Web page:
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Ex-MPAA Chief Defends Ratings Changes

Variety reports Dan Glickman, who recently took over from Jack Valenti as head of the Motion Picture Association of America, has been meeting with independent filmmakers as well as larger studio heads during Sundance, and giving assurances that indie filmmakers will be judged fairly--even appointing an administration liason to assist them in questions and issues they may have with the Ratings Board. Many independent filmmakers feel constricted by the somewhat general ratings systems, as they tackle complicated and decidedly adult issues in an adult fashion--only to be greeted with a branding that restricts the publicity and exposure allowed to their films.

The MPAA this week issued new guidelines and operating procedures which include more specific descriptions of movie content beneath the more general ratings stamp. Some commentators, however, view these changes as more cosmetic than substantial, arguing that vague language can lead to unnecessary discrimination against undeserving films. Valenti, meanwhile, has come forward to defend the changes.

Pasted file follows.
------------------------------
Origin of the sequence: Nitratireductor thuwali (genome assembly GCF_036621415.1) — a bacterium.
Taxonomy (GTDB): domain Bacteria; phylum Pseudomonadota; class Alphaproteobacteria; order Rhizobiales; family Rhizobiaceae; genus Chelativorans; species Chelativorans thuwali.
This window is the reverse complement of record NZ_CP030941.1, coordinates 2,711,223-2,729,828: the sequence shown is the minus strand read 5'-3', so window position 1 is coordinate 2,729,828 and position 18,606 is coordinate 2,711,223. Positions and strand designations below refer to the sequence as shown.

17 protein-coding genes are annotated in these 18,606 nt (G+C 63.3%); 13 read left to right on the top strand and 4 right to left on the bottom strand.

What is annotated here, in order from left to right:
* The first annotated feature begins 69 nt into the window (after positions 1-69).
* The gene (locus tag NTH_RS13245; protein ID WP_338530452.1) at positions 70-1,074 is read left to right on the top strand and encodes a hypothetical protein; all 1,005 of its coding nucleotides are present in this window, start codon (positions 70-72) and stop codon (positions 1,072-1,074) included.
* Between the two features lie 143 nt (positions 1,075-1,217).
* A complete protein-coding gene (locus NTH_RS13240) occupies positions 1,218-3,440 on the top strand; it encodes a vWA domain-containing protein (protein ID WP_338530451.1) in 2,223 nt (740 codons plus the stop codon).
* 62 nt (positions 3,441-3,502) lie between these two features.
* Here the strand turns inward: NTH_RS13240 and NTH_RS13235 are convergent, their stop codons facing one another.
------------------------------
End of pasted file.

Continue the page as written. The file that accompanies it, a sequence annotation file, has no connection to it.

All this comes on the heels of the DVD release of the documentary "This Film Is Not Yet Rated," which applies heavy scrutiny to the practices of the MPAA Ratings Board. Despite all the glad-handling, it seems certain this debate is far from over.

More information from the MPAA's rating system can be found at

Posted by on January 24, 2007 1:13 PM
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